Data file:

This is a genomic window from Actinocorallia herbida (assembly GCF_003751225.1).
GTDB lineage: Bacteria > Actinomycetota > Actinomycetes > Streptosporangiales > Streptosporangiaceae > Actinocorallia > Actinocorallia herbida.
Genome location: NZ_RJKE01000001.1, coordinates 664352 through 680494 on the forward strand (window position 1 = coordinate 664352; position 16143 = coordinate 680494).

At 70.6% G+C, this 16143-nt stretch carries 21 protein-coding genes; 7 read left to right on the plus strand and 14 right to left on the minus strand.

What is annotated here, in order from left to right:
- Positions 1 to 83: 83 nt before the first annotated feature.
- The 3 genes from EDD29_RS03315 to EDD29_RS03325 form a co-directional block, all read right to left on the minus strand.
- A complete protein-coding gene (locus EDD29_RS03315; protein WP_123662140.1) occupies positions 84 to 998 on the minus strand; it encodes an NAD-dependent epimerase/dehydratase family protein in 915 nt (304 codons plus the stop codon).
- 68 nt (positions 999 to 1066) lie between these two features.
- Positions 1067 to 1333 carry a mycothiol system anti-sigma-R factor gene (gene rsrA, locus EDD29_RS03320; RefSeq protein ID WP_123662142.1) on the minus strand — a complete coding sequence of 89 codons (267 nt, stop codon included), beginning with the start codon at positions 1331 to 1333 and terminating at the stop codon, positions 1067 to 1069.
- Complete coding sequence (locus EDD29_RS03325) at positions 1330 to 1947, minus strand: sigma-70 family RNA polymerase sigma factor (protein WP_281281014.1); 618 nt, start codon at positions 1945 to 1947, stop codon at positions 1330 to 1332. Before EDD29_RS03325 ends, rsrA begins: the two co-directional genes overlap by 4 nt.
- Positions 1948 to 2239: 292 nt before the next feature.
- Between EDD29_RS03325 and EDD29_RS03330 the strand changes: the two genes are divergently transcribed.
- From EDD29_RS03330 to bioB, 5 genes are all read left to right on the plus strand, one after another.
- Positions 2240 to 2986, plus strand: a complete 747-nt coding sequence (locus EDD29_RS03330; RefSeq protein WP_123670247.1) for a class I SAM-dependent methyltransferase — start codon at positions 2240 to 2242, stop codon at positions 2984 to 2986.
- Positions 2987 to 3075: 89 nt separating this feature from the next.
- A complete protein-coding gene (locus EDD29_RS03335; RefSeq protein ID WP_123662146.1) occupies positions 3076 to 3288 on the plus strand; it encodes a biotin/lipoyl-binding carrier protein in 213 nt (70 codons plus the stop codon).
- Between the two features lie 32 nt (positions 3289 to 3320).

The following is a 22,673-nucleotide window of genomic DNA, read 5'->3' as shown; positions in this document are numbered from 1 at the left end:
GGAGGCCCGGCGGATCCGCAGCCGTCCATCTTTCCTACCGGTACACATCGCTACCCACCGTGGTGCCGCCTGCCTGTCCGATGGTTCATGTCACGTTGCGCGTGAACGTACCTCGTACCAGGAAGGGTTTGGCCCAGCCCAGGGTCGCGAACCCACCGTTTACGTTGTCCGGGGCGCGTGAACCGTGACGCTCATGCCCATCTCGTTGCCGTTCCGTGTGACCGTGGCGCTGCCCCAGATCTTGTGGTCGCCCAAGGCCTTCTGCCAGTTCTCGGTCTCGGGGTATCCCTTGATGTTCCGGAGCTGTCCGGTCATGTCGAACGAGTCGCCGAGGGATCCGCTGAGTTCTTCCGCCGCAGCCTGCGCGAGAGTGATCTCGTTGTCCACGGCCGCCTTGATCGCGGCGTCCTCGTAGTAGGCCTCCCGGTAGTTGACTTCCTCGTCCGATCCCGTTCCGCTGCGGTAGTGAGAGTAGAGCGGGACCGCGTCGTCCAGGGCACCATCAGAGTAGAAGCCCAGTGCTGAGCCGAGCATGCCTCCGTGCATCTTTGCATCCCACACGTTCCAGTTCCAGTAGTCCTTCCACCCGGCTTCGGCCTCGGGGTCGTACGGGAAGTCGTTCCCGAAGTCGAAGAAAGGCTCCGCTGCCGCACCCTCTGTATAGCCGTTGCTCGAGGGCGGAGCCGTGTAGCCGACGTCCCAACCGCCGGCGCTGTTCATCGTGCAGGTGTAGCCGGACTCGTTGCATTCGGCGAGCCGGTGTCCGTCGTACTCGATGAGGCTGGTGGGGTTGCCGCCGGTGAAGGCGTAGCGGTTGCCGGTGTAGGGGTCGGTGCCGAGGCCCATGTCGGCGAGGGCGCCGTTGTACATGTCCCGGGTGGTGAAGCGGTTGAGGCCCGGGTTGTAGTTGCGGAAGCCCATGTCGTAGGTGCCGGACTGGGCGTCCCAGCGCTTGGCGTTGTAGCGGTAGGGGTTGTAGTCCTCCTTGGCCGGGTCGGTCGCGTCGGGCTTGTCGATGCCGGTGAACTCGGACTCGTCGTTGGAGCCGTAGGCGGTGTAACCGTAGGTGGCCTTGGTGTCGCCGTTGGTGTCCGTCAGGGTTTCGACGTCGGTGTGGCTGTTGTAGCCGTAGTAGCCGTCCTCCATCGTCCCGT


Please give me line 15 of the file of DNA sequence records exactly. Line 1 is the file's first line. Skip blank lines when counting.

- Positions 2240 to 2986, plus strand: a complete 747-nt coding sequence (locus EDD29_RS03330; RefSeq protein WP_123670247.1) for a class I SAM-dependent methyltransferase — start codon at positions 2240 to 2242, stop codon at positions 2984 to 2986.